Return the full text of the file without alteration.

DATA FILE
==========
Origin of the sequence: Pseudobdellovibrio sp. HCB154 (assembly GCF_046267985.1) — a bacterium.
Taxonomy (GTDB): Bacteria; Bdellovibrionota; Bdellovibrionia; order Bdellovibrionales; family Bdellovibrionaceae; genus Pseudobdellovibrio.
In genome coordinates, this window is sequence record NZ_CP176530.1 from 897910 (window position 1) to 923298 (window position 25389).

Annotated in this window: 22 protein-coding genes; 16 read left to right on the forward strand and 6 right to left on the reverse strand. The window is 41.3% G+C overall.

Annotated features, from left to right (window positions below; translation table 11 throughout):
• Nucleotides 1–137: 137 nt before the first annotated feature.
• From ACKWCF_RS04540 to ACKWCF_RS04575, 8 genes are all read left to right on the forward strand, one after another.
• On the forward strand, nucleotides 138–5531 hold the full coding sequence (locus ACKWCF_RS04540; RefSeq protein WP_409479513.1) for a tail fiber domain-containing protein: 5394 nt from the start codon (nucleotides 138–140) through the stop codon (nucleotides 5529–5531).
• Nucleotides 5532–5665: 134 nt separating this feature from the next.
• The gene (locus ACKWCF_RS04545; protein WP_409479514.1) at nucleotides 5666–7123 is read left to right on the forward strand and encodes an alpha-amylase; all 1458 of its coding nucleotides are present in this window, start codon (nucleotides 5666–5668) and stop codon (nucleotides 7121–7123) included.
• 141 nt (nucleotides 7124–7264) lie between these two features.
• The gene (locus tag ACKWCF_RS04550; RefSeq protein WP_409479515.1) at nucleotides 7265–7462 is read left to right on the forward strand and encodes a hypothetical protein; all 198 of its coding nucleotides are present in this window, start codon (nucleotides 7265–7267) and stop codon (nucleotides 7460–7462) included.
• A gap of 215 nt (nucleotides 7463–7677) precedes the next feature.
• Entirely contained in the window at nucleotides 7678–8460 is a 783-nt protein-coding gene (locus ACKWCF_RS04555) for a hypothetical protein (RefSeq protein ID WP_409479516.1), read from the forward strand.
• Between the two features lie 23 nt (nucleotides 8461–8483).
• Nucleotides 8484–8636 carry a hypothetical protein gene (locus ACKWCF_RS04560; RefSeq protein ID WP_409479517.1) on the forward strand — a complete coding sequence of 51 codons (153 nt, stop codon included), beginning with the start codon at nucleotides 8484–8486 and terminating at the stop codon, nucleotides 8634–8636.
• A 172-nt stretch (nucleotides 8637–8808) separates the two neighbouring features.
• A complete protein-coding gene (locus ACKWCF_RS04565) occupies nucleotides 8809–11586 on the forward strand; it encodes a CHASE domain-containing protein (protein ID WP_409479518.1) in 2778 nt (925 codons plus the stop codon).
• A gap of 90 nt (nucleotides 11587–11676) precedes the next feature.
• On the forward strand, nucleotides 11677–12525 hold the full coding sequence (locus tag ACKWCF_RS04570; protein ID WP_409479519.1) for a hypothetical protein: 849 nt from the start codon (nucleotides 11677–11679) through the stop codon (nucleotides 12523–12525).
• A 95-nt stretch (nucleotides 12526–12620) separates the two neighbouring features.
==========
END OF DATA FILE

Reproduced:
Origin of the sequence: Pseudobdellovibrio sp. HCB154 (assembly GCF_046267985.1) — a bacterium.
Taxonomy (GTDB): Bacteria; Bdellovibrionota; Bdellovibrionia; order Bdellovibrionales; family Bdellovibrionaceae; genus Pseudobdellovibrio.
In genome coordinates, this window is sequence record NZ_CP176530.1 from 897910 (window position 1) to 923298 (window position 25389).

Annotated in this window: 22 protein-coding genes; 16 read left to right on the forward strand and 6 right to left on the reverse strand. The window is 41.3% G+C overall.

Annotated features, from left to right (window positions below; translation table 11 throughout):
• Nucleotides 1–137: 137 nt before the first annotated feature.
• From ACKWCF_RS04540 to ACKWCF_RS04575, 8 genes are all read left to right on the forward strand, one after another.
• On the forward strand, nucleotides 138–5531 hold the full coding sequence (locus ACKWCF_RS04540; RefSeq protein WP_409479513.1) for a tail fiber domain-containing protein: 5394 nt from the start codon (nucleotides 138–140) through the stop codon (nucleotides 5529–5531).
• Nucleotides 5532–5665: 134 nt separating this feature from the next.
• The gene (locus ACKWCF_RS04545; protein WP_409479514.1) at nucleotides 5666–7123 is read left to right on the forward strand and encodes an alpha-amylase; all 1458 of its coding nucleotides are present in this window, start codon (nucleotides 5666–5668) and stop codon (nucleotides 7121–7123) included.
• 141 nt (nucleotides 7124–7264) lie between these two features.
• The gene (locus tag ACKWCF_RS04550; RefSeq protein WP_409479515.1) at nucleotides 7265–7462 is read left to right on the forward strand and encodes a hypothetical protein; all 198 of its coding nucleotides are present in this window, start codon (nucleotides 7265–7267) and stop codon (nucleotides 7460–7462) included.
• A gap of 215 nt (nucleotides 7463–7677) precedes the next feature.
• Entirely contained in the window at nucleotides 7678–8460 is a 783-nt protein-coding gene (locus ACKWCF_RS04555) for a hypothetical protein (RefSeq protein ID WP_409479516.1), read from the forward strand.
• Between the two features lie 23 nt (nucleotides 8461–8483).
• Nucleotides 8484–8636 carry a hypothetical protein gene (locus ACKWCF_RS04560; RefSeq protein ID WP_409479517.1) on the forward strand — a complete coding sequence of 51 codons (153 nt, stop codon included), beginning with the start codon at nucleotides 8484–8486 and terminating at the stop codon, nucleotides 8634–8636.
• A 172-nt stretch (nucleotides 8637–8808) separates the two neighbouring features.
• A complete protein-coding gene (locus ACKWCF_RS04565) occupies nucleotides 8809–11586 on the forward strand; it encodes a CHASE domain-containing protein (protein ID WP_409479518.1) in 2778 nt (925 codons plus the stop codon).
• A gap of 90 nt (nucleotides 11587–11676) precedes the next feature.
• On the forward strand, nucleotides 11677–12525 hold the full coding sequence (locus tag ACKWCF_RS04570; protein ID WP_409479519.1) for a hypothetical protein: 849 nt from the start codon (nucleotides 11677–11679) through the stop codon (nucleotides 12523–12525).
• A 95-nt stretch (nucleotides 12526–12620) separates the two neighbouring features.